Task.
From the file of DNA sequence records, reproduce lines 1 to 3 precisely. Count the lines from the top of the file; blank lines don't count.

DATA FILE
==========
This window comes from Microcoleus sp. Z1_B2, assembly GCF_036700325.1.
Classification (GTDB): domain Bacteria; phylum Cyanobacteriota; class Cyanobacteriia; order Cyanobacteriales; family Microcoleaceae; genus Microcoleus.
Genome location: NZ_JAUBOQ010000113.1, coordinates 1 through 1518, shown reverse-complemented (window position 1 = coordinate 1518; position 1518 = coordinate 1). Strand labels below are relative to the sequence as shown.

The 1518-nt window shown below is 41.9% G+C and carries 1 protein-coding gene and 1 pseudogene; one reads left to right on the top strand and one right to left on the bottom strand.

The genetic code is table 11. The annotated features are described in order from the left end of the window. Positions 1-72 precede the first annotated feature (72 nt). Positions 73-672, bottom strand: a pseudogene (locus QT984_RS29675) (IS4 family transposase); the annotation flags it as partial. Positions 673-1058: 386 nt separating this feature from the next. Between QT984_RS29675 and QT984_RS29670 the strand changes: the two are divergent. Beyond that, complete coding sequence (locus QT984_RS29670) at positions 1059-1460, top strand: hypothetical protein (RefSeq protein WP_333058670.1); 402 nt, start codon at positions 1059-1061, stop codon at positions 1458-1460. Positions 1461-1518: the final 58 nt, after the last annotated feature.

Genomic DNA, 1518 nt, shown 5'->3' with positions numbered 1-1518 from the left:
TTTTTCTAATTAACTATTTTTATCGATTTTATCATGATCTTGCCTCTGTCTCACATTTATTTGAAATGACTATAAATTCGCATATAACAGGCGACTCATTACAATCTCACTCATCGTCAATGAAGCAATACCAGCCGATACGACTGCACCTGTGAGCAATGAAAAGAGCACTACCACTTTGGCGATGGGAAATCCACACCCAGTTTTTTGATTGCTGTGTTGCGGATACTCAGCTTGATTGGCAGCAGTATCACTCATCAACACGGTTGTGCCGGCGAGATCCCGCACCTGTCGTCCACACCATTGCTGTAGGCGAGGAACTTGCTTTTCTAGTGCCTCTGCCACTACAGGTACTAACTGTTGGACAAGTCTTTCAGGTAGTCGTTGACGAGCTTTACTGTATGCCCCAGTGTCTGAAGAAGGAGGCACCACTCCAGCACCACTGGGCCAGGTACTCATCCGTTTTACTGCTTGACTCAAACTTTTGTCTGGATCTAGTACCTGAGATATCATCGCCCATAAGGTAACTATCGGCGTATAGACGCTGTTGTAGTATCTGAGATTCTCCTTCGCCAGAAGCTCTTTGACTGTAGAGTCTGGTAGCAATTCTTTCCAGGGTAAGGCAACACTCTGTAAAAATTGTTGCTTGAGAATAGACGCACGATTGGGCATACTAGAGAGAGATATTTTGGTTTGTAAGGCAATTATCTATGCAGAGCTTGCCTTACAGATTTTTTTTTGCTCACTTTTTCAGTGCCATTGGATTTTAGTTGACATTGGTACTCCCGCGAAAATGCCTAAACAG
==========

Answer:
This window comes from Microcoleus sp. Z1_B2, assembly GCF_036700325.1.
Classification (GTDB): domain Bacteria; phylum Cyanobacteriota; class Cyanobacteriia; order Cyanobacteriales; family Microcoleaceae; genus Microcoleus.
Genome location: NZ_JAUBOQ010000113.1, coordinates 1 through 1518, shown reverse-complemented (window position 1 = coordinate 1518; position 1518 = coordinate 1). Strand labels below are relative to the sequence as shown.